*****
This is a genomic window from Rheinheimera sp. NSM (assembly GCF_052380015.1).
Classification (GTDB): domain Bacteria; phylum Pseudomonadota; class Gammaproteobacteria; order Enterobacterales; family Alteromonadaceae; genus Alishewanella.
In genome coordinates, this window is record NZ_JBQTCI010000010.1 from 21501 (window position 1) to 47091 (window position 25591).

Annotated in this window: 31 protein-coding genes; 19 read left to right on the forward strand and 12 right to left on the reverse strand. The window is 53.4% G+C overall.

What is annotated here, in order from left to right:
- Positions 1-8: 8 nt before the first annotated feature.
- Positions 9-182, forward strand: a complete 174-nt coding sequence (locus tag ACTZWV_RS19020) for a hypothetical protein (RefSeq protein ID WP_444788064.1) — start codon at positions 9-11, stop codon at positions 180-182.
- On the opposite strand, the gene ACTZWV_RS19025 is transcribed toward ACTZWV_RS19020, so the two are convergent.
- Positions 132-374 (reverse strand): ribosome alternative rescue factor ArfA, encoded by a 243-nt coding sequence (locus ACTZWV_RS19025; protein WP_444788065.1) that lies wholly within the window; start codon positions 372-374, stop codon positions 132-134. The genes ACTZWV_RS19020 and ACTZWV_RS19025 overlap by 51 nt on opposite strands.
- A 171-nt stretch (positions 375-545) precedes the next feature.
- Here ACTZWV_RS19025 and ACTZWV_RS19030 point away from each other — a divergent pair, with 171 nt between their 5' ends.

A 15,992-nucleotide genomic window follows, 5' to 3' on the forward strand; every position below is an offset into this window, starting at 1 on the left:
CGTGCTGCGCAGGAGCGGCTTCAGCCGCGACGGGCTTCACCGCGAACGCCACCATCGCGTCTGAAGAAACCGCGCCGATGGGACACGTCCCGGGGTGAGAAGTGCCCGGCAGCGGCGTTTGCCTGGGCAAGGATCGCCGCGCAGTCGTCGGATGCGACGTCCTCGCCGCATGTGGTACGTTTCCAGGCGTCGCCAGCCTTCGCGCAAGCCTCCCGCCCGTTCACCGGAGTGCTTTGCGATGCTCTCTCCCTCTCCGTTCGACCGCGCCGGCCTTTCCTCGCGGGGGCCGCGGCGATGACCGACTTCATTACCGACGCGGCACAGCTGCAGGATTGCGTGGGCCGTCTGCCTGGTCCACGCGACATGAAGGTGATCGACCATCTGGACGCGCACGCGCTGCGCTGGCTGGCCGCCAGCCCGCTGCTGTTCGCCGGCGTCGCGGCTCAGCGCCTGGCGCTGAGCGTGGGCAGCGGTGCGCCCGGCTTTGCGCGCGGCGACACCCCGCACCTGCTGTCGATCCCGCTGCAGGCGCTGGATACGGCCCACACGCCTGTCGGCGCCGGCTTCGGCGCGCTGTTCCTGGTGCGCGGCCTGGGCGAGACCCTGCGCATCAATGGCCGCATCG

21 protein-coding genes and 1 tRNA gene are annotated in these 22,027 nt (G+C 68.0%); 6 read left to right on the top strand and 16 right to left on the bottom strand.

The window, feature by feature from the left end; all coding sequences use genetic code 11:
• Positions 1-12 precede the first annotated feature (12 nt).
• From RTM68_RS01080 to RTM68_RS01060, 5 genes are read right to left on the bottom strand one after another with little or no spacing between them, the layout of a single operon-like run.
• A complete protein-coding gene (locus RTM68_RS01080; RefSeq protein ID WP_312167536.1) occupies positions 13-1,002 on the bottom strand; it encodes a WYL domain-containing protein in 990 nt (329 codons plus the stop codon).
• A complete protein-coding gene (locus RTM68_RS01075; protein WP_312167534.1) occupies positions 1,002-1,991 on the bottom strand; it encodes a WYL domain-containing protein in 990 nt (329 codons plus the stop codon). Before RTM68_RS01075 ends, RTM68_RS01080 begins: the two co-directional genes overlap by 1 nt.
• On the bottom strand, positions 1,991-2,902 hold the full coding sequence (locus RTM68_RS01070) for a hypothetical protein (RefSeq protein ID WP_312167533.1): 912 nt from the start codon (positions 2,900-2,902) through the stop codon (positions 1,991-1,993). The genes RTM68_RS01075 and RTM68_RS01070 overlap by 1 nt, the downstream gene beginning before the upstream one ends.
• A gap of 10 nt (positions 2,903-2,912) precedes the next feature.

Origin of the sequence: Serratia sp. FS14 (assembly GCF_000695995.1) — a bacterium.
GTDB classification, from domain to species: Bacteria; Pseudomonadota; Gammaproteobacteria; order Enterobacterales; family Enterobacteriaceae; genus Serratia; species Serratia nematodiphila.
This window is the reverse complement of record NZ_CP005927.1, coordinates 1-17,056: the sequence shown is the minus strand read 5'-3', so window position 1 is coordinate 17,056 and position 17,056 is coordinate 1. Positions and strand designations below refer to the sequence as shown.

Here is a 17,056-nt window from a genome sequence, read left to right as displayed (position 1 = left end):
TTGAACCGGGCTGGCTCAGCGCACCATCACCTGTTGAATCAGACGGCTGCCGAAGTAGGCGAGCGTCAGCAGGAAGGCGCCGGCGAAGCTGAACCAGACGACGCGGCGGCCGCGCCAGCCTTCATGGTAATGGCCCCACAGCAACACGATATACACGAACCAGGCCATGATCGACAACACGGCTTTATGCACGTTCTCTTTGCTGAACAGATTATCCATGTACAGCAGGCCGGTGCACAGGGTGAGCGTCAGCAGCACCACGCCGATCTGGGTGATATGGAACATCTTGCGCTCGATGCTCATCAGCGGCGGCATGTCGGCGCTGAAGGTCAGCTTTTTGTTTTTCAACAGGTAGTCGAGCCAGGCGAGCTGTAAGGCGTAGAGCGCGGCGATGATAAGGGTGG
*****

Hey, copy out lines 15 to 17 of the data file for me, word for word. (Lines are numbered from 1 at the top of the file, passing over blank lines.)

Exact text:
The window, feature by feature from the left end; all coding sequences use genetic code 11:
• Positions 1-12 precede the first annotated feature (12 nt).
• From RTM68_RS01080 to RTM68_RS01060, 5 genes are read right to left on the bottom strand one after another with little or no spacing between them, the layout of a single operon-like run.